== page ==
Squire and Howe are masters of their instruments, and their role has been important in grounding Anderson and Wakeman’s tendencies to excess. On their own, however, they prefer chasing commercial trends to writing substantial music, Howe in Asia and the forgettable GTR, and Squire as the architect of 1980s Yes. Whenever these opposing forces throw the band into open warfare, Wakeman, who has no stomach for conflict, bolts, leaving Anderson outmanned and able only to compromise his vision or to leave as well. Now that Howe and Squire have his clone at their disposal, they can play hardball with Anderson and whatever trifles they want.

Unfortunately, their tastes are so outmoded that they cannot even release radio-friendly music anymore. Perhaps a song like “Life on a Film Set” would find an audience in 1984, but now the wanton synthesizer abuse is a relic, and the “anthemic” chorus (“You’re RIIIIIIIID-ing a tiger”) sounds laughable. “Into the Storm” finds Howe dismissing his lightning-fingered style to rip off U2’s the Edge, and the Squire-sung “The Man You Always Wanted Me To Be” lacks a hook but makes up for it with middle-school poetry (“I was lost / Now I found myself in you”).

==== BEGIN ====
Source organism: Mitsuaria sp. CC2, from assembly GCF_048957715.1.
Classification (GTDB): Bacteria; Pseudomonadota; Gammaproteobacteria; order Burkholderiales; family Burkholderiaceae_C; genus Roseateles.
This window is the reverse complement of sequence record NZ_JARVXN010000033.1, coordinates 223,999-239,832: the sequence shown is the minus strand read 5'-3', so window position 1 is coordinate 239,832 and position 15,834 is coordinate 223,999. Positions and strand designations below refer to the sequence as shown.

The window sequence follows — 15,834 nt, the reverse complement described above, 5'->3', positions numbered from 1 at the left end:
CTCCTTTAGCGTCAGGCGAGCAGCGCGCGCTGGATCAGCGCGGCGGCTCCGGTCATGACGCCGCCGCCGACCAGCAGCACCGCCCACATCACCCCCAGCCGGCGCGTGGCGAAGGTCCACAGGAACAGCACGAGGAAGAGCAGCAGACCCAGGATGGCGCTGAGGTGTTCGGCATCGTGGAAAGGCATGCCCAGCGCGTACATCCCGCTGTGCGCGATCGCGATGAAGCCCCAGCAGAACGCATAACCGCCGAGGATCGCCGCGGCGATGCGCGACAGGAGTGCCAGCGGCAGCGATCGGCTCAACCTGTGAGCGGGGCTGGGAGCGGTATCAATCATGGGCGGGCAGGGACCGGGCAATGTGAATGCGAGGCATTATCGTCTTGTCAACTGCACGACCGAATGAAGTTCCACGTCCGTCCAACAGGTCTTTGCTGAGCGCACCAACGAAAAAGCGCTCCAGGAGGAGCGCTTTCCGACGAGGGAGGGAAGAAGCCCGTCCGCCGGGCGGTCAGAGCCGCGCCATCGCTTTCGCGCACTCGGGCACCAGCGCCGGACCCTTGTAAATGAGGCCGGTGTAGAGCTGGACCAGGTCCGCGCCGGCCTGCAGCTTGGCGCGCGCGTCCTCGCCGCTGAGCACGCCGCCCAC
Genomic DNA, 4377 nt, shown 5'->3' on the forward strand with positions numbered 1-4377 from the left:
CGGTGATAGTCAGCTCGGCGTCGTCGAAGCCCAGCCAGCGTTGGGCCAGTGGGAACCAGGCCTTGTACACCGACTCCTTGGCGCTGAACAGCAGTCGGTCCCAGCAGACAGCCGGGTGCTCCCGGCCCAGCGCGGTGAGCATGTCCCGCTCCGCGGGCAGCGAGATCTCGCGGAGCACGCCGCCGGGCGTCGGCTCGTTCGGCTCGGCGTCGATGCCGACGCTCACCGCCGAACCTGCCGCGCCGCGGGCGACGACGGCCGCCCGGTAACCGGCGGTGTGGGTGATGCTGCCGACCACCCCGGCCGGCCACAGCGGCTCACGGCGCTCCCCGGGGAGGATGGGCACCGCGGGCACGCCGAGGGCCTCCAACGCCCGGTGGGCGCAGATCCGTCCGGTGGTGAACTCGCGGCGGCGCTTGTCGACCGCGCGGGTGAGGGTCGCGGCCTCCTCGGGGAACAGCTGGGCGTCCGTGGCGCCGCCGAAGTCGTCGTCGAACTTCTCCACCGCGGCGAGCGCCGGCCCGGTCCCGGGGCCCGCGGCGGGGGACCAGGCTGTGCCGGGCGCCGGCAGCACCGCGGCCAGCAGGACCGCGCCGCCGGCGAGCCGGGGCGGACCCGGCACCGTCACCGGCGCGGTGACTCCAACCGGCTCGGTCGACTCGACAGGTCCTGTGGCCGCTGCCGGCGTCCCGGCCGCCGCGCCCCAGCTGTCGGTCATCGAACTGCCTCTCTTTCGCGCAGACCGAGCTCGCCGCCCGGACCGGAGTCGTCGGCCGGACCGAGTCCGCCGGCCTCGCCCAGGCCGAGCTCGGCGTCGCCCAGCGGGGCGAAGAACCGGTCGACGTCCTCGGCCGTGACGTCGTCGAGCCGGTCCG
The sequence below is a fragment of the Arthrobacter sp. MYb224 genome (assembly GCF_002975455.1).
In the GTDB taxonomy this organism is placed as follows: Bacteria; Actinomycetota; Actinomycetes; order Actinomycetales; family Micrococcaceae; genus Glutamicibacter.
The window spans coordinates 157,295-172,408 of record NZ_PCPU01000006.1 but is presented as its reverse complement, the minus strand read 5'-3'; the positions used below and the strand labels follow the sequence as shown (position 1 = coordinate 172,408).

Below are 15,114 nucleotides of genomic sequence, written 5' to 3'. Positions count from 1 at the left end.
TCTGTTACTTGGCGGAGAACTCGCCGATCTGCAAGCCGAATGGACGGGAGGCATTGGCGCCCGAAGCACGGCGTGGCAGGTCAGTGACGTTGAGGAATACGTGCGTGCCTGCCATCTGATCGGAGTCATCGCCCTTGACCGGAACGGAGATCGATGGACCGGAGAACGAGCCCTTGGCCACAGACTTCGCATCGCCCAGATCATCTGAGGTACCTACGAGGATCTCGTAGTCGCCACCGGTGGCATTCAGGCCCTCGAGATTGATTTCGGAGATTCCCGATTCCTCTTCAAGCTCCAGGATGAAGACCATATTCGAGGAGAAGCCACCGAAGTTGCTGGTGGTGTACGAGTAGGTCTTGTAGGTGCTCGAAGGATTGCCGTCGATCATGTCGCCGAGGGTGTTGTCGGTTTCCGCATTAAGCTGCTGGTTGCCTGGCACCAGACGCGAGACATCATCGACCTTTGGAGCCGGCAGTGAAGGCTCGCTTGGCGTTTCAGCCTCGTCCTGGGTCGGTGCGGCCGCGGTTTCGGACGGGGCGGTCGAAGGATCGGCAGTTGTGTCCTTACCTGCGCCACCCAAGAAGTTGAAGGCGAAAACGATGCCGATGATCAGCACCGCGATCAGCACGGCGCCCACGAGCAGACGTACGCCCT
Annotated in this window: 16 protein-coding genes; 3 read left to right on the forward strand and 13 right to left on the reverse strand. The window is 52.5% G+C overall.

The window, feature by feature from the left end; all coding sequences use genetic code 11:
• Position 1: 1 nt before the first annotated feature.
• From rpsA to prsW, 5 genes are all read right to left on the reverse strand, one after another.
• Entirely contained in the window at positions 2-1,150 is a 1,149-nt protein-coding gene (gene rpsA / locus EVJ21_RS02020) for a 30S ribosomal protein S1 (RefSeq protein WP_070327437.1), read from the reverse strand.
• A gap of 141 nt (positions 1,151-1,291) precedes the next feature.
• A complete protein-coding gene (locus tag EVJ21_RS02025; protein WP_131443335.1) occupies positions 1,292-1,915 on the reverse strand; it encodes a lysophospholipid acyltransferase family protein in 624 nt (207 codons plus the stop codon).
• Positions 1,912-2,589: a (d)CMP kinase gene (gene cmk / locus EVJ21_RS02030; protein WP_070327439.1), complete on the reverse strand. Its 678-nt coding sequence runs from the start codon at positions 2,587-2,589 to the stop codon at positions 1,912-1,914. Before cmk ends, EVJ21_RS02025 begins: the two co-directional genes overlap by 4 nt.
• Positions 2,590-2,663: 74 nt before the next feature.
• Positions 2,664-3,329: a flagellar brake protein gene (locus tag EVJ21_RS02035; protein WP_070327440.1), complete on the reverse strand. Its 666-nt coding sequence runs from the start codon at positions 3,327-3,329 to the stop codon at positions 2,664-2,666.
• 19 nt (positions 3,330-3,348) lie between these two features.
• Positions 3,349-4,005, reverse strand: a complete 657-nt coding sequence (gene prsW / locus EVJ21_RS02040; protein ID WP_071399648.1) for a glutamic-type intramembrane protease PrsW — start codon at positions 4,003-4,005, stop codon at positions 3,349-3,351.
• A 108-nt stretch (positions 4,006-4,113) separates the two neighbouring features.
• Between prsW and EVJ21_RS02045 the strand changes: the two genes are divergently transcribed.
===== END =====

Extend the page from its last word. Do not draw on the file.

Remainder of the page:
The centerpiece of the album is the 25-minute long title song, not a single work but a series of six tracks haphazardly stitched together so Yes can pretend it’s writing epics again. It contains the best moments on the album; both “We Can Fly” and “Sad Night at the Airfield” have decent, atmospheric melodies. “Madman at the Screens,” however, is built around an absurd, processed call-and-response, and the whole work drowns in layers of synthesizer noise. From a band that used to base its lyrics on works like “War and Peace,” the flimsy airplane metaphor is also an irritation.

I’ve admired Yes for as long as I’ve listened to music, and I’ll always count their greatest works among my favorite albums. In its heyday, the band redefined the limits of rock music, and it’s gratifying to me as a fan that critical consensus is finally beginning to give the band its due. “Fly from Here” is a missed opportunity to build on that legacy; thankfully, the album is too forgettable to tarnish it.

Menu Title